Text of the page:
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questions were originally published in the AA Grapevine
in conjunction with a series on the Twelve Traditions that
began in November 1969 and ran through September 1971. While
they were originally intended primarily for individual use,
many AA groups have since used them as a basis for wider
© The A.A.
These Principles . . .
One: Our common welfare should come first;
personal recovery depends upon AA unity.
Am I in my
group a healing, mending, integrating person,
or am I divisive? What about gossip and taking
other member's inventories?
Am I a peacemaker?
Or do I, with pious preludes such as “just
for the sake of discussion,” plunge into argument?
Am I gentle
with those who rub me the wrong way, or am
Do I make
competitive AA remarks, such as comparing
one group with another or contrasting AA in
one place with AA in another?
Do I put down
some AA activities as if I were superior for
not participating in this or that aspect of
Am I informed
about AA as a whole? Do I support, in every
way I can, AA as a whole, or just the parts
I understand and approve of?
Am I as considerate
of AA members as I want them to be of me?
Do I spout
platitudes about love while indulging in and
secretly justifying behavior that bristles
Do I go to
enough AA meetings or read enough AA literature
to really keep in touch?
Do I share
with AA all of me, the bad and the good, accepting
as well as giving the help of the fellowship?
Two: For our group purpose there is but one
ultimate authority—a loving GOD as HE may express
Himself in our group conscience. Our leaders are
but trusted servants; they do not govern.
Do I criticize
or do I trust and support my group officers,
AA committees, and office workers? Newcomers?
Am I absolutely
trustworthy, even in secret, with AA Twelfth
Step jobs or other AA responsibility?
Do I look
for credit in my AA jobs? Praise for my AA
Do I have
to save face in group discussion, or can I
yield in good spirit to the group conscience
and work cheerfully along with it?
have been sober a few years, am I willing
to serve my turn at AA chores?
In group discussions,
do I sound off about matters on which I have
no experience and little knowledge?
Three: The only requirement for AA membership
is a desire to stop drinking.
In my mind,
do I prejudge some new AA members as losers?
Is there some
kind of alcoholic whom I privately do not
want in my AA group?
Do I set myself
up as a judge of whether a newcomer is sincere
Do I let language,
religion (or lack of it), race, education,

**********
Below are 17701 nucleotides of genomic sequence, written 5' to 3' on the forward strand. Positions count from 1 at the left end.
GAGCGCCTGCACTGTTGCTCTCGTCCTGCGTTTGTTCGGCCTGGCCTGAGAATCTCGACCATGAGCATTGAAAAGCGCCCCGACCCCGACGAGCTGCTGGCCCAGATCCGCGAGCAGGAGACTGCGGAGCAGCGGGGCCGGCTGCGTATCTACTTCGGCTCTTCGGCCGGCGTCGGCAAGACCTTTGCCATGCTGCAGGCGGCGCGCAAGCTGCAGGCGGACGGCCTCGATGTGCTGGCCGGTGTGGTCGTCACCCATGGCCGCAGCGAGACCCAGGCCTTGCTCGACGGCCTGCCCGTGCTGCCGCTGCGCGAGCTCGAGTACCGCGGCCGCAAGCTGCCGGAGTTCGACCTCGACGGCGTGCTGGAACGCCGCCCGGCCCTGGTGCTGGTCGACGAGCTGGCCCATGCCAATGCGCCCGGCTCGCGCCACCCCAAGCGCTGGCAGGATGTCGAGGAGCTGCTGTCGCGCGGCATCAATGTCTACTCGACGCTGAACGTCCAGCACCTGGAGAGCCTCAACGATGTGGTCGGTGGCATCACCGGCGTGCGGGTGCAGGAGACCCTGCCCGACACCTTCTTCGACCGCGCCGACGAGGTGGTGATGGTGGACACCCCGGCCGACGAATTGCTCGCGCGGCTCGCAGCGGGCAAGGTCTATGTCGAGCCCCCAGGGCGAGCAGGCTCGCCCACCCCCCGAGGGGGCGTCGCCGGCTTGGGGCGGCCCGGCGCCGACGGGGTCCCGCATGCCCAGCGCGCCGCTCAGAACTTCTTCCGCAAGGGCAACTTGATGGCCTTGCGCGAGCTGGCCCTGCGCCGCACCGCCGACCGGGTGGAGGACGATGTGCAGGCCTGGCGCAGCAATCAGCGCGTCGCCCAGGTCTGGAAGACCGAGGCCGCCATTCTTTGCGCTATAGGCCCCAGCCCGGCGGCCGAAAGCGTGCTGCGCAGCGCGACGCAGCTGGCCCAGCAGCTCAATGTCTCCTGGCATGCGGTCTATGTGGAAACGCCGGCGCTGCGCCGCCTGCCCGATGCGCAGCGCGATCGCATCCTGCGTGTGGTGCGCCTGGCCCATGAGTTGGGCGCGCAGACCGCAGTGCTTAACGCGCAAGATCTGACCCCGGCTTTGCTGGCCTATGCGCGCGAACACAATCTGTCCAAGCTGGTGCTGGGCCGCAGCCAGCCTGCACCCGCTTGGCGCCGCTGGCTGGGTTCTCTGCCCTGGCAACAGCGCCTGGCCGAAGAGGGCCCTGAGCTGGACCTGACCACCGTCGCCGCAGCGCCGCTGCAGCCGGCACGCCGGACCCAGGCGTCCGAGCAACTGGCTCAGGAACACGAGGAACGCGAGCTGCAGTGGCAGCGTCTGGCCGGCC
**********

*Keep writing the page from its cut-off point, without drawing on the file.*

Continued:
age, or other such things interfere with my
carrying the message?
Am I over
impressed by a celebrity? By a doctor, a clergyman,
and ex-convict? Or can I just treat this new
member simply and naturally as one more sick
human, like the rest of us?
turns up at AA needing information or help
(even if he can’t ask for it aloud), does
it really matter to me what he does for a
living? Where he lives? What his domestic
arrangements are? Whether he had been to AA
before? What his other problems are?
Four: Each group should be autonomous except
in matters affecting other groups or AA as a whole.
Do I insist
that there are only a few right ways of doing
things in AA?
Does my group
always consider the welfare of the rest of
AA? Of nearby groups? Of loners in Alaska?
Of internationalists miles from port? Of a
group in Rome or El Salvador?
Do I put down
other members’ behavior when it is different
from mine, or do I learn from it?
Do I always
bear in mind that, to those outsiders who
know I am in AA, I may to some extent represent
our entire beloved Fellowship?
Am I willing
to help a newcomer go to any lengths – his
lengths, not mine – to stay sober?
Do I share
my knowledge of AA tools with other members
who may not have heard of them?
Five: Each group has but one primary purpose
– to carry its message to the alcoholic who still
Do I ever
cop out by saying, “I’m not a group, so this
or that Tradition doesn’t apply to me”?
Am I willing
to explain firmly to a newcomer the limitations
of AA help, even if he gets mad at me for
not giving him a loan?
Have I today
imposed on any AA member for a special favor
or consideration simply because I am a fellow
Am I willing
to twelfth-step the next newcomer without
regard to who or what is in it for me?
Do I help
my group in every way I can to fulfill our
Do I remember
that AA old-timers, too, can be alcoholics
who still suffer? Do I try both to help them
and to learn from them?
Six: An AA group ought never endorse, finance,
or lend the AA name to any related facility or
outside enterprise, lest problems of money, property,
and prestige divert us from our primary purpose.
fellow group members and I go out and raise
money to endow several AA beds in our local
Is it good
for a group to lease a small building?
Are all the
officers and members of our local club for
AAs familiar with “Guidelines on Clubs” (which
is available free from GSO)?
secretary of our group serve on the mayor’s
advisory committee on alcoholism?
will stay around AA only if we have a TV and
card room. If this is what is required to
carry the message to them, should we have
Seven: Every AA group ought to be fully self-supporting,
declining outside contributions.
do I do all I can to help AA (my group, my